One-person plays are a tough gig, even if the performer isn’t delving into their own polyamorous past, alcoholism, or divorce. Yet several solo performers will dare to cross the lines of bold comedy and intimate confession at the 2018 Capital Fringe Festival.
Kate Robards, who premiered her first solo play, Mandarin Orange, at Capital Fringe in 2014, returns with the semi-autobiographical PolySHAMory, about her misadventures in multiple loving. “I don’t think of it as [being] the only one up there because I have audience members that I interact with,” she says. “And people give you energy. It’s a really beautiful thing, where people will make a face and you get to respond and make a face back. It’s a living, breathing, moment-to-moment experience. Plus, I’m playing all of these characters, so they’re kind of with me as well.”
Jamie Brickhouse, performing Dangerous When Wet: Booze, Sex & My Mother, based on his own comic memoir, similarly brings multiple characters with him onstage, namely his larger-than-life mother. “She was like a small-town Texan Elizabeth Taylor with a split personality of Auntie Mame and Mama Rose,” says Brickhouse.
While the former standup comic is quick to crack wise about his mom, he confesses that Dangerous When Wet is more about catharsis, for both him and the audience.
“The story is about my alcoholism,” he says. “It’s about my coming of age in a small Texan town with my extremely adoring and sometimes smothering, suffocating Mama Jean, and then becoming an alcoholic. It’s about coming to New York and fulfilling my fantasy of living the glamorous life, and how that nearly kills me. There’s no nudity. But there’s a lot of sex stories that are not gratuitous. Because sexuality is part of the story I’m telling, linked in with my alcohol and drug abuse. So I get down and gritty with that.”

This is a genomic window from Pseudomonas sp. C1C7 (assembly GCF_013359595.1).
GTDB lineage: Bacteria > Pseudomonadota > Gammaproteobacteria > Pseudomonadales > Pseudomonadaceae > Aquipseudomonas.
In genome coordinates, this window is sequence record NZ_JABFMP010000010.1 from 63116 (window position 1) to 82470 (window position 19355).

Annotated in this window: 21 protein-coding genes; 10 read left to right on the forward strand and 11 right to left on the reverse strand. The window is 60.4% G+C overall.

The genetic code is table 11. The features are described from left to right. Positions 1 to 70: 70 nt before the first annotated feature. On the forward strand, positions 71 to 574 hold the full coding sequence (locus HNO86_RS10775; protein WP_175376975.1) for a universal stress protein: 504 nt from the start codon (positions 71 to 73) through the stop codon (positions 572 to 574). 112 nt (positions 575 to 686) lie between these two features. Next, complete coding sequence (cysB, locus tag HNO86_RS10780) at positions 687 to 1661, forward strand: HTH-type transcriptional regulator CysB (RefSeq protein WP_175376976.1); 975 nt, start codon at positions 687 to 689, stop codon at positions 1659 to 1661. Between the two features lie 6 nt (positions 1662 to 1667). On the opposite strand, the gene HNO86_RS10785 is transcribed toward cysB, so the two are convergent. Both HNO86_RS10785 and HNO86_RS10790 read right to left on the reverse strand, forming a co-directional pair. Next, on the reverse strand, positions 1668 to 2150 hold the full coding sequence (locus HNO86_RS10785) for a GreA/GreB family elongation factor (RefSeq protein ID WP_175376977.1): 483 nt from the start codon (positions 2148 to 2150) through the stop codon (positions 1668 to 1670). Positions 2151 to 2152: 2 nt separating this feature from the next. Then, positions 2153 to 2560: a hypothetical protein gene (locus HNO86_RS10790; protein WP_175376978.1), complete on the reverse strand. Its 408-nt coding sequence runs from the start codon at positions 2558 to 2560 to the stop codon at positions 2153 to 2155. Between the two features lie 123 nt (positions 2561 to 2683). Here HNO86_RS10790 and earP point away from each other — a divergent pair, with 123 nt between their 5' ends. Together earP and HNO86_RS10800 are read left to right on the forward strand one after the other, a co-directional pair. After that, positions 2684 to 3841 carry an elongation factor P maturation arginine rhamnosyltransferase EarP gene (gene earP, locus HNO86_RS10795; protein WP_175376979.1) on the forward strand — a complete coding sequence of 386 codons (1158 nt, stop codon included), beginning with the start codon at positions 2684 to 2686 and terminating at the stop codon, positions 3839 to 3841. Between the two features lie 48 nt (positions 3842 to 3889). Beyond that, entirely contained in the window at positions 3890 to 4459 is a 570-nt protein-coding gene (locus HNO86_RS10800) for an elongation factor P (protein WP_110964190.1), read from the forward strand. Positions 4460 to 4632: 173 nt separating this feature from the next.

Of course, every Fringe soloist plots their own approach to telling soul-baring stories drawn from real life. Elan Zafir’s The Unaccompanied Minor focuses with unflinching honesty on the challenges of being a single dad. It’s far from a serious drama, however.
“I have a real sense of play when I do it, so I’m not going through some kind of a cathartic experience,” Zafir says. “I’m just taking you along this journey.”
The D.C.-based performer, recently seen in Mosaic Theater’s Paper Dolls and The Vagrant Trilogy, admits that flying solo poses its own challenges.
“It’s terrifying,” he says. “Unlike being in an ensemble, where I feel like you get into a boat together and you’re like, ‘Well, here we are,’ when things start to go sideways in a solo show, there’s just no one to turn to. There’s no one there to feed you a line if you get in trouble.”
A performer has control over shaping a compelling narrative. What they can’t control is how their version of the truth, once it’s rippled beyond the stage, will impact any of the real-life loved ones they’re depicting.
“It’s mostly dealing with shame of other people,” says Kate Robards. “As an artist you have to get over that, and to make art that reaches people [they] want the truth, they don’t want you to be fluffy and go at things with kid gloves. So you can be respectful of people while being really honest.”
The Unaccompanied Minor runs July 21, 27, and 28 at Christ United Methodist Church, 900 4th St, SW. PolySHAMory runs July 21, 25, 27, and 28 and Dangerous When Wet runs July 19, 21, and 24, both at St. Augustine’s Episcopal Church, 555 Water St, SW.St. Tickets are $17. For more on these and the remaining shows in Fringe’s final two weekends, call 866-811-4111, or visit capitalfringe.org.
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